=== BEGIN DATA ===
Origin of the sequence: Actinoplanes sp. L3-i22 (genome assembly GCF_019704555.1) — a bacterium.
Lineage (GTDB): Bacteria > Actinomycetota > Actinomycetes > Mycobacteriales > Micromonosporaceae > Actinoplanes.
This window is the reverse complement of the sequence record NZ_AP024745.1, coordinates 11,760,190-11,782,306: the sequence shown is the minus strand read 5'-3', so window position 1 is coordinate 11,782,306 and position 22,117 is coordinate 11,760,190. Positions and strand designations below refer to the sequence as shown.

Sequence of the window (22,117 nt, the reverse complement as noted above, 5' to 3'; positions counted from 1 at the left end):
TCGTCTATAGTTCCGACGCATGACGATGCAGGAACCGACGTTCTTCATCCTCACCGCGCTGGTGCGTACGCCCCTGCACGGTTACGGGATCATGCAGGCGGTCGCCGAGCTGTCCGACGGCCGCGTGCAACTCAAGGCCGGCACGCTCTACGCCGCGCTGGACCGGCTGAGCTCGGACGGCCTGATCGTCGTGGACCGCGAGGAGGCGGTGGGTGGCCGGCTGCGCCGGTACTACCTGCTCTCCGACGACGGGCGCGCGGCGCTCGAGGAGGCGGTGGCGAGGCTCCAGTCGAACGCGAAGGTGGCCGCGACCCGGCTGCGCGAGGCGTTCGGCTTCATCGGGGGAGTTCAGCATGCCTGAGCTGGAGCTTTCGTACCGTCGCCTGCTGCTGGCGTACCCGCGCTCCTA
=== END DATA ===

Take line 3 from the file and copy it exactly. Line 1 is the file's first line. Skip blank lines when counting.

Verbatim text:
This window is the reverse complement of the sequence record NZ_AP024745.1, coordinates 11,760,190-11,782,306: the sequence shown is the minus strand read 5'-3', so window position 1 is coordinate 11,782,306 and position 22,117 is coordinate 11,760,190. Positions and strand designations below refer to the sequence as shown.